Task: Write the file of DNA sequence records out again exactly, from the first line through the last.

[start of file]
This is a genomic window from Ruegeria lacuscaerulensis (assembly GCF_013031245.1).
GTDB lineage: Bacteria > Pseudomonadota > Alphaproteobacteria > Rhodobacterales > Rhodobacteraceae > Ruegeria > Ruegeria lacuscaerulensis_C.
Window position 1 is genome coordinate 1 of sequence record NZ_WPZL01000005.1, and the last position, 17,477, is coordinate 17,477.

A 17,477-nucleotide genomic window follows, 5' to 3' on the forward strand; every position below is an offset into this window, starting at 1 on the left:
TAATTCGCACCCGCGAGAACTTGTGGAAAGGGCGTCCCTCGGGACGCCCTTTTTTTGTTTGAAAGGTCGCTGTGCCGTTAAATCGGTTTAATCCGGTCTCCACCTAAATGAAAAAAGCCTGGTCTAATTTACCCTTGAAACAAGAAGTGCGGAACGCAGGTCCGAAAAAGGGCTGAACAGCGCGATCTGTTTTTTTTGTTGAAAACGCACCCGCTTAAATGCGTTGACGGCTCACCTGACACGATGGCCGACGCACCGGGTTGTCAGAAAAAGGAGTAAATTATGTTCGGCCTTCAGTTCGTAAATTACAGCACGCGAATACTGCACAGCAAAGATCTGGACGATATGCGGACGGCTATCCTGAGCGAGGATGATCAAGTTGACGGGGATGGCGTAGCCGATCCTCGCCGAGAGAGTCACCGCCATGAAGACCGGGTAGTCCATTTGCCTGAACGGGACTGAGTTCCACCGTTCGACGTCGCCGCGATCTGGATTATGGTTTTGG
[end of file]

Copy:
This is a genomic window from Ruegeria lacuscaerulensis (assembly GCF_013031245.1).
GTDB lineage: Bacteria > Pseudomonadota > Alphaproteobacteria > Rhodobacterales > Rhodobacteraceae > Ruegeria > Ruegeria lacuscaerulensis_C.
Window position 1 is genome coordinate 1 of sequence record NZ_WPZL01000005.1, and the last position, 17,477, is coordinate 17,477.

A 17,477-nucleotide genomic window follows, 5' to 3' on the forward strand; every position below is an offset into this window, starting at 1 on the left:
TAATTCGCACCCGCGAGAACTTGTGGAAAGGGCGTCCCTCGGGACGCCCTTTTTTTGTTTGAAAGGTCGCTGTGCCGTTAAATCGGTTTAATCCGGTCTCCACCTAAATGAAAAAAGCCTGGTCTAATTTACCCTTGAAACAAGAAGTGCGGAACGCAGGTCCGAAAAAGGGCTGAACAGCGCGATCTGTTTTTTTTGTTGAAAACGCACCCGCTTAAATGCGTTGACGGCTCACCTGACACGATGGCCGACGCACCGGGTTGTCAGAAAAAGGAGTAAATTATGTTCGGCCTTCAGTTCGTAAATTACAGCACGCGAATACTGCACAGCAAAGATCTGGACGATATGCGGACGGCTATCCTGAGCGAGGATGATCAAGTTGACGGGGATGGCGTAGCCGATCCTCGCCGAGAGAGTCACCGCCATGAAGACCGGGTAGTCCATTTGCCTGAACGGGACTGAGTTCCACCGTTCGACGTCGCCGCGATCTGGATTATGGTTTTGG